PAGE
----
Adolescents’ Exercise Motives Impact on Use Adherence of Wearable Technology
Proceedings of the 49th Annual Meeting of the Southeast Decision Sciences Institute 2019
Wearable technology devices have become extremely prevalent, however sustained long-term use and adoption is still an issue. Furthermore, adoption and use vary by age group. Understanding age characteristics associated with adoption and use of wearable technology devices is key. This study investigated exercise motives and their influence on sustained use of wearable technology amongst adolescents. Sixty-five high school students (juniors and seniors) took part in the study. Participants received Fitbit activity trackers as a means of exercise persuasion. At the beginning of the study, participants completed an Exercise Motivation Inventory (EMI-2; Markland & Ingledew, 1997) and baseline exercise behaviors and motives were established. Use of the Fitbit enabled the electronic collection of participants’ daily activities. A web-portal tracked and captured participants’ compliance to use and wear the Fitbit device. Via a dashboard, or downloaded file, a “last sync” date provided evidence regarding participant use and compliance. Data gathering occurred for a duration of three months. The research team was in frequent contact with participants to encourage sustained involvement. Two statistics tests were used to analyze the data in the study; an Anderson-Darling Normality Test and Pearson Correlation. The results revealed that sustained usage was not consistent amongst adolescent participants and that a correlation existed between exercise motives and the sustained use of wearable technology.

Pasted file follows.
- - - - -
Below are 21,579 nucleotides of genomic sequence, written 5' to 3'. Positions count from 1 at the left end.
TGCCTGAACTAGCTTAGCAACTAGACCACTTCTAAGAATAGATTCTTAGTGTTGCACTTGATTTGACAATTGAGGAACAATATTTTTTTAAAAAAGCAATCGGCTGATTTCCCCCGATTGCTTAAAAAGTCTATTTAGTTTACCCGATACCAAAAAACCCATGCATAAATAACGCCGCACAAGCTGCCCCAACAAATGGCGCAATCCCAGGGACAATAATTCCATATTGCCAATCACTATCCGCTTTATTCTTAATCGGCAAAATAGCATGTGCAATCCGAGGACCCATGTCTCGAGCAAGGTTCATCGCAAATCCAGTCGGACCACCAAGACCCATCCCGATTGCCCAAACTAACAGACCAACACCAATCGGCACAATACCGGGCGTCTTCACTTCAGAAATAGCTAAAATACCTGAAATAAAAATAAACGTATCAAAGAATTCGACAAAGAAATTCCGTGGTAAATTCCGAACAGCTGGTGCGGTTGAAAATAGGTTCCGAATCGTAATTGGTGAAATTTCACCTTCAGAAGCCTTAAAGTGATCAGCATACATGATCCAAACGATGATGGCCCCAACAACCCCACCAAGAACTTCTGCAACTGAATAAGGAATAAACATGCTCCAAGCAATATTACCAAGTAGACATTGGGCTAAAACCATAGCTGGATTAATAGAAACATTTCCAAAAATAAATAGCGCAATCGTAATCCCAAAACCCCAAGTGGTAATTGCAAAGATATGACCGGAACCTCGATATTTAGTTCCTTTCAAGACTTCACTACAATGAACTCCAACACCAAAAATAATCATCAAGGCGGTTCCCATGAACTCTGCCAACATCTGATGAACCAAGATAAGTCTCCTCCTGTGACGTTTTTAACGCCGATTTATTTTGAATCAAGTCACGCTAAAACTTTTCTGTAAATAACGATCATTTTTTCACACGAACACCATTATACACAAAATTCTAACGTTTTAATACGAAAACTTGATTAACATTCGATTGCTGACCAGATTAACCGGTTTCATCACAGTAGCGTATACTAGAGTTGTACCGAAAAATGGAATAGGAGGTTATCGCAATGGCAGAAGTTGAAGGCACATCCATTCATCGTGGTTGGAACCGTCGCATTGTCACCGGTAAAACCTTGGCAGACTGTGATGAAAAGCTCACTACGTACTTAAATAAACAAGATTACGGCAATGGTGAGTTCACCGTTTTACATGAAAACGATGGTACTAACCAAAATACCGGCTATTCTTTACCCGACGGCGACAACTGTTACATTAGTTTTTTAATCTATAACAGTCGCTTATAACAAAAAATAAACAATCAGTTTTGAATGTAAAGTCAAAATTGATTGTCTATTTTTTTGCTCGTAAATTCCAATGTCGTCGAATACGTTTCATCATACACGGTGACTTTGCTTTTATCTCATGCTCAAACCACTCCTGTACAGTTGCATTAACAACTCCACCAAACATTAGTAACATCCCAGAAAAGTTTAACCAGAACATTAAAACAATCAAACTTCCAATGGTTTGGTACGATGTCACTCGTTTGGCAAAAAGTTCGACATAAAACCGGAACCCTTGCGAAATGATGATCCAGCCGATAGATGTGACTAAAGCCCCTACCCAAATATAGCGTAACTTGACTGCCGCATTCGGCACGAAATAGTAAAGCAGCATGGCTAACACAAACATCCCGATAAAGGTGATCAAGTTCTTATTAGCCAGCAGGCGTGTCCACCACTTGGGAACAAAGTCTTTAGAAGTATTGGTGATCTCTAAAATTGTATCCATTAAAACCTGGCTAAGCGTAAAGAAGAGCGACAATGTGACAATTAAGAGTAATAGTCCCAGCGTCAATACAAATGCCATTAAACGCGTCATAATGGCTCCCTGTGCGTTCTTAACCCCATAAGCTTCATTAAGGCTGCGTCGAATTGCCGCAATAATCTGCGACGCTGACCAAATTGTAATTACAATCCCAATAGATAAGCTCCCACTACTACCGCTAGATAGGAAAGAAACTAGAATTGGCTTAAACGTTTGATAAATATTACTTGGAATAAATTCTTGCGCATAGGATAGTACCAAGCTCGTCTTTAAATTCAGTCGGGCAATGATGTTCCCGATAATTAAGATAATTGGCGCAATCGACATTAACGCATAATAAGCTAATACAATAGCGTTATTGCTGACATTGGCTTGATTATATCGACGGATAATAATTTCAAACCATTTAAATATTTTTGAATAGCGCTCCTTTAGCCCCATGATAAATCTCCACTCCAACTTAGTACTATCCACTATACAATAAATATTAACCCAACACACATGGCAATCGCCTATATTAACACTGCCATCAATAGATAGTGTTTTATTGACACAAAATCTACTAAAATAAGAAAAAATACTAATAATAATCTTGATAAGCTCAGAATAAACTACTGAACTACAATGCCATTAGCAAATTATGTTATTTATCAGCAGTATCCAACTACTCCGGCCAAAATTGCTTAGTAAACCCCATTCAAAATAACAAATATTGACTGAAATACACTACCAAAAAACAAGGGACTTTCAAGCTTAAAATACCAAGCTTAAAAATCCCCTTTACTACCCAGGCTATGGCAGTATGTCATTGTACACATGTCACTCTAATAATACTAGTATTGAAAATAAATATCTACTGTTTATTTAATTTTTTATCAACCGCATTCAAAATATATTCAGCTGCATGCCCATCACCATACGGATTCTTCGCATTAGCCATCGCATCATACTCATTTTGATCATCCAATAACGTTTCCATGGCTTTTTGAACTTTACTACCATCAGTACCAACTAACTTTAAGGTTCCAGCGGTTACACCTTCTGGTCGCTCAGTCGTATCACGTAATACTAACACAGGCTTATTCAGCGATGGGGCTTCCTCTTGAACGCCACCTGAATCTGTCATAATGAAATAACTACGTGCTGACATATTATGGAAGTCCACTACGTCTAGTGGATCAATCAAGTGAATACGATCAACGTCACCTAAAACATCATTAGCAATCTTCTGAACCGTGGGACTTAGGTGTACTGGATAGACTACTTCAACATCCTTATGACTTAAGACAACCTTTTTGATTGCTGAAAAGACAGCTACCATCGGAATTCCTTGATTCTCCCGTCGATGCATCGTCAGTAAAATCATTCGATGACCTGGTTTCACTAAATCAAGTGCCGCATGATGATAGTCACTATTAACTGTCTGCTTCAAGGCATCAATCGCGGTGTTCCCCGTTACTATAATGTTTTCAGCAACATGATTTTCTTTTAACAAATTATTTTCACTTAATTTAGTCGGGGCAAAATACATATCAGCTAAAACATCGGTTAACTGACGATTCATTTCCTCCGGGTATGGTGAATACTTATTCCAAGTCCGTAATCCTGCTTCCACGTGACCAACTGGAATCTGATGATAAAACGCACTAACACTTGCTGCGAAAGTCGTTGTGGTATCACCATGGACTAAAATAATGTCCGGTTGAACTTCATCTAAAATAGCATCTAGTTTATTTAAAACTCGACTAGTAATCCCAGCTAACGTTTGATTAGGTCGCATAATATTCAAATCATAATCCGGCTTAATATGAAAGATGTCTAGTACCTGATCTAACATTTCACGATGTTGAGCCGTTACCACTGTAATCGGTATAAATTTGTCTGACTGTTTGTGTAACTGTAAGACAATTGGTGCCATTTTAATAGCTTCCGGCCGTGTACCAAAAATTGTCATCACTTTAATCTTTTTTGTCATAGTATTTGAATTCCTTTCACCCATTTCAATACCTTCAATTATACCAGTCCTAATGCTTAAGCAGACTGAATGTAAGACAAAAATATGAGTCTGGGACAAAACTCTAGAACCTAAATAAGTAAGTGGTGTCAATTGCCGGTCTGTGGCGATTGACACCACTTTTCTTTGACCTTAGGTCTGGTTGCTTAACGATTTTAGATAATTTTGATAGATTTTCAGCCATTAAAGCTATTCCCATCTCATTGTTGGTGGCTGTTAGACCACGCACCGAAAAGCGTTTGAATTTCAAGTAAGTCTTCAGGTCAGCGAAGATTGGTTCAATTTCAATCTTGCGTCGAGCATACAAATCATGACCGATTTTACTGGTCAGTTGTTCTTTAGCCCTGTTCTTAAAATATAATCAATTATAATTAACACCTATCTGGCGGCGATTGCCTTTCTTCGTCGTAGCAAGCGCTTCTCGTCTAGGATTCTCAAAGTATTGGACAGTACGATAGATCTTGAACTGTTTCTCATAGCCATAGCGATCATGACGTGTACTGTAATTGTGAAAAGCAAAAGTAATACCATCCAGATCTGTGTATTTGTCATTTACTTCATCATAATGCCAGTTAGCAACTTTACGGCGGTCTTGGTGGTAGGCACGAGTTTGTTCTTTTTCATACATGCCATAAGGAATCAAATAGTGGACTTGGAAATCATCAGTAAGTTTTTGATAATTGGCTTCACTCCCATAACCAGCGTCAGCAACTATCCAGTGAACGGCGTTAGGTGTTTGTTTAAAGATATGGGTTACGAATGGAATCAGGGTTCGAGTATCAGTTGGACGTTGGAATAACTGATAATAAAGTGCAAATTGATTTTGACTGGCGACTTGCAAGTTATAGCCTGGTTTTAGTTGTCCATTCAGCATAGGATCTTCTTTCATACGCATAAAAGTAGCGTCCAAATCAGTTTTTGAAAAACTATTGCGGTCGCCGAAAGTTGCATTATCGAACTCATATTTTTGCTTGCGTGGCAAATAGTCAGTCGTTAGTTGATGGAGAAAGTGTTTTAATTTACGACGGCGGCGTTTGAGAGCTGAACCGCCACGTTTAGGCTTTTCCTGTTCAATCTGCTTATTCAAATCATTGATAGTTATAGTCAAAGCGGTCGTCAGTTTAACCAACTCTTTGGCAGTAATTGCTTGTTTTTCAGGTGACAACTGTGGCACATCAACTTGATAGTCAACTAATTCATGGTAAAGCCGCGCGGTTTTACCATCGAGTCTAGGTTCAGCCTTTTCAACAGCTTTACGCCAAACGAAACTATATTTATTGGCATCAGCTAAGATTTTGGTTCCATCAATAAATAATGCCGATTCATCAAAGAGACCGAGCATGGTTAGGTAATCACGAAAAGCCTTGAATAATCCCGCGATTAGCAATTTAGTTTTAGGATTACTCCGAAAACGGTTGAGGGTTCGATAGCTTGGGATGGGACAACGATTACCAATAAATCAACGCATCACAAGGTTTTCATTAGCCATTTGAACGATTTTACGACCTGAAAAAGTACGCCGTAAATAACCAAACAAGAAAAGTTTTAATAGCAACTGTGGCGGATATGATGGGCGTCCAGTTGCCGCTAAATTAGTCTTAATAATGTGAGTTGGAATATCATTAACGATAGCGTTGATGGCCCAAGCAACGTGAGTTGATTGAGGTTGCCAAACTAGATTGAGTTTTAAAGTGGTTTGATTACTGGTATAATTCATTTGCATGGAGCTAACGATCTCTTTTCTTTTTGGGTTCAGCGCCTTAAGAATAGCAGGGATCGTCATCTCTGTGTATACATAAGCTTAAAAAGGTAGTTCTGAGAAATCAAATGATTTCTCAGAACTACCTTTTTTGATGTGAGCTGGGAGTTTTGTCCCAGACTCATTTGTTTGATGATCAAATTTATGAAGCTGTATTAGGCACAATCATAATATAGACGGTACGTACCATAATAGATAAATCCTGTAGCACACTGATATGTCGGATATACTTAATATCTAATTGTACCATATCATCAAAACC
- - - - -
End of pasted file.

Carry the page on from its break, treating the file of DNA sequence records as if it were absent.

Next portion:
Deranek, Kimberly; Gudi, Arvind; McLeod, Alexander John Jr; and Hewitt, Barbara A., "Adolescents’ Exercise Motives Impact on Use Adherence of Wearable Technology" (2019). HCBE Faculty Articles. 1163.